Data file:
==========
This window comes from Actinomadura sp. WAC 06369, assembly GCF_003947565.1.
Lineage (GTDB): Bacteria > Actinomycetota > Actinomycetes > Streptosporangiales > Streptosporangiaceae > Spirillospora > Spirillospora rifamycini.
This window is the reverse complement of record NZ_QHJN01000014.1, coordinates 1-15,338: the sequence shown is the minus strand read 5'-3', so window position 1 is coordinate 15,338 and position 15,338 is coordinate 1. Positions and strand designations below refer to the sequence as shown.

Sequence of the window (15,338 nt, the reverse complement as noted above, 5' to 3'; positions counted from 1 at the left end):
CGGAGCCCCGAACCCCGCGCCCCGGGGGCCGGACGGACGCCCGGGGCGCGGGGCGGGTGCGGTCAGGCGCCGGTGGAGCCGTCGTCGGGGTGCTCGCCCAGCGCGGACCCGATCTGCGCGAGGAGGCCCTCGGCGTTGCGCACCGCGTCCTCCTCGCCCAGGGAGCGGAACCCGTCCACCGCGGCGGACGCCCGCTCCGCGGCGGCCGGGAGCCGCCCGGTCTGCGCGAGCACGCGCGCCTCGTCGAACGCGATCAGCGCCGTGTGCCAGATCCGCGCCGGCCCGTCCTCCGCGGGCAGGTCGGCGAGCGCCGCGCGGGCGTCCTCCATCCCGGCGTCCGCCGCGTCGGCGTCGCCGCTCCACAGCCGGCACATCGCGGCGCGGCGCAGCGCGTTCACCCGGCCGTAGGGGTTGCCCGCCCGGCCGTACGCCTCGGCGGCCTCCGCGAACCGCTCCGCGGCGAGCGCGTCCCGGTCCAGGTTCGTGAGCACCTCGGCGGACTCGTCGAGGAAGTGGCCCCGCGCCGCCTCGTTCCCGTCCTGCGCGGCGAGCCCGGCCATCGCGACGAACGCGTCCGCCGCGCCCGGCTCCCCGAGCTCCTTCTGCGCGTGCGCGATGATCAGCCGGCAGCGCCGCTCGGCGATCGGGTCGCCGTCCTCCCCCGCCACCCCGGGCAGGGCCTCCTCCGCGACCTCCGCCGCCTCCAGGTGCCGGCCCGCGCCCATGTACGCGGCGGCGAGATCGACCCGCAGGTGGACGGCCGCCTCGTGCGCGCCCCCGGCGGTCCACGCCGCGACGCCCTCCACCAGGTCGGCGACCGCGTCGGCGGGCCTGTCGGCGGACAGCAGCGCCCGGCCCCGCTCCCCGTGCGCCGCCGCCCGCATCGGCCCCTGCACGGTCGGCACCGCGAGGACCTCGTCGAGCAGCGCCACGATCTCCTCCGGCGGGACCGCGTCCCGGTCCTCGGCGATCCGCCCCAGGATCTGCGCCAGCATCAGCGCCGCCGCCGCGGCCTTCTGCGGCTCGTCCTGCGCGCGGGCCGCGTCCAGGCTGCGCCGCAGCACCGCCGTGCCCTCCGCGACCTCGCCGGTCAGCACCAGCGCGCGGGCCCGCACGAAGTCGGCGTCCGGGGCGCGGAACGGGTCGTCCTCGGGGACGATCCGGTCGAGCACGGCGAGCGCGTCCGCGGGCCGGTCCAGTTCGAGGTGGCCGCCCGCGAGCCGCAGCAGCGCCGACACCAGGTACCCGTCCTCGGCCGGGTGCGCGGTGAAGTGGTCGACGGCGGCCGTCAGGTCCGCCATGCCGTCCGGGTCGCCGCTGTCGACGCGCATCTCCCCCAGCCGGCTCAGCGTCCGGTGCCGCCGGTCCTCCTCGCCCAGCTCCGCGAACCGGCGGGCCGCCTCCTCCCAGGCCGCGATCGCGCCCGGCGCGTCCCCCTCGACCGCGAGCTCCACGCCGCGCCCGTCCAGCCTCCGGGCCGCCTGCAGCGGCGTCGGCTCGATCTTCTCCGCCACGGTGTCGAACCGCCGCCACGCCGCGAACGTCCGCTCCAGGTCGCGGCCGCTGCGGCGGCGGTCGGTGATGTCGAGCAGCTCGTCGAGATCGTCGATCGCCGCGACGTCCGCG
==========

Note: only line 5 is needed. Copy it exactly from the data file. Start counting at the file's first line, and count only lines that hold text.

CGGAGCCCCGAACCCCGCGCCCCGGGGGCCGGACGGACGCCCGGGGCGCGGGGCGGGTGCGGTCAGGCGCCGGTGGAGCCGTCGTCGGGGTGCTCGCCCAGCGCGGACCCGATCTGCGCGAGGAGGCCCTCGGCGTTGCGCACCGCGTCCTCCTCGCCCAGGGAGCGGAACCCGTCCACCGCGGCGGACGCCCGCTCCGCGGCGGCCGGGAGCCGCCCGGTCTGCGCGAGCACGCGCGCCTCGTCGAACGCGATCAGCGCCGTGTGCCAGATCCGCGCCGGCCCGTCCTCCGCGGGCAGGTCGGCGAGCGCCGCGCGGGCGTCCTCCATCCCGGCGTCCGCCGCGTCGGCGTCGCCGCTCCACAGCCGGCACATCGCGGCGCGGCGCAGCGCGTTCACCCGGCCGTAGGGGTTGCCCGCCCGGCCGTACGCCTCGGCGGCCTCCGCGAACCGCTCCGCGGCGAGCGCGTCCCGGTCCAGGTTCGTGAGCACCTCGGCGGACTCGTCGAGGAAGTGGCCCCGCGCCGCCTCGTTCCCGTCCTGCGCGGCGAGCCCGGCCATCGCGACGAACGCGTCCGCCGCGCCCGGCTCCCCGAGCTCCTTCTGCGCGTGCGCGATGATCAGCCGGCAGCGCCGCTCGGCGATCGGGTCGCCGTCCTCCCCCGCCACCCCGGGCAGGGCCTCCTCCGCGACCTCCGCCGCCTCCAGGTGCCGGCCCGCGCCCATGTACGCGGCGGCGAGATCGACCCGCAGGTGGACGGCCGCCTCGTGCGCGCCCCCGGCGGTCCACGCCGCGACGCCCTCCACCAGGTCGGCGACCGCGTCGGCGGGCCTGTCGGCGGACAGCAGCGCCCGGCCCCGCTCCCCGTGCGCCGCCGCCCGCATCGGCCCCTGCACGGTCGGCACCGCGAGGACCTCGTCGAGCAGCGCCACGATCTCCTCCGGCGGGACCGCGTCCCGGTCCTCGGCGATCCGCCCCAGGATCTGCGCCAGCATCAGCGCCGCCGCCGCGGCCTTCTGCGGCTCGTCCTGCGCGCGGGCCGCGTCCAGGCTGCGCCGCAGCACCGCCGTGCCCTCCGCGACCTCGCCGGTCAGCACCAGCGCGCGGGCCCGCACGAAGTCGGCGTCCGGGGCGCGGAACGGGTCGTCCTCGGGGACGATCCGGTCGAGCACGGCGAGCGCGTCCGCGGGCCGGTCCAGTTCGAGGTGGCCGCCCGCGAGCCGCAGCAGCGCCGACACCAGGTACCCGTCCTCGGCCGGGTGCGCGGTGAAGTGGTCGACGGCGGCCGTCAGGTCCGCCATGCCGTCCGGGTCGCCGCTGTCGACGCGCATCTCCCCCAGCCGGCTCAGCGTCCGGTGCCGCCGGTCCTCCTCGCCCAGCTCCGCGAACCGGCGGGCCGCCTCCTCCCAGGCCGCGATCGCGCCCGGCGCGTCCCCCTCGACCGCGAGCTCCACGCCGCGCCCGTCCAGCCTCCGGGCCGCCTGCAGCGGCGTCGGCTCGATCTTCTCCGCCACGGTGTCGAACCGCCGCCACGCCGCGAACGTCCGCTCCAGGTCGCGGCCGCTGCGGCGGCGGTCGGTGATGTCGAGCAGCTCGTCGAGATCGTCGATCGCCGCGACGTCCGCG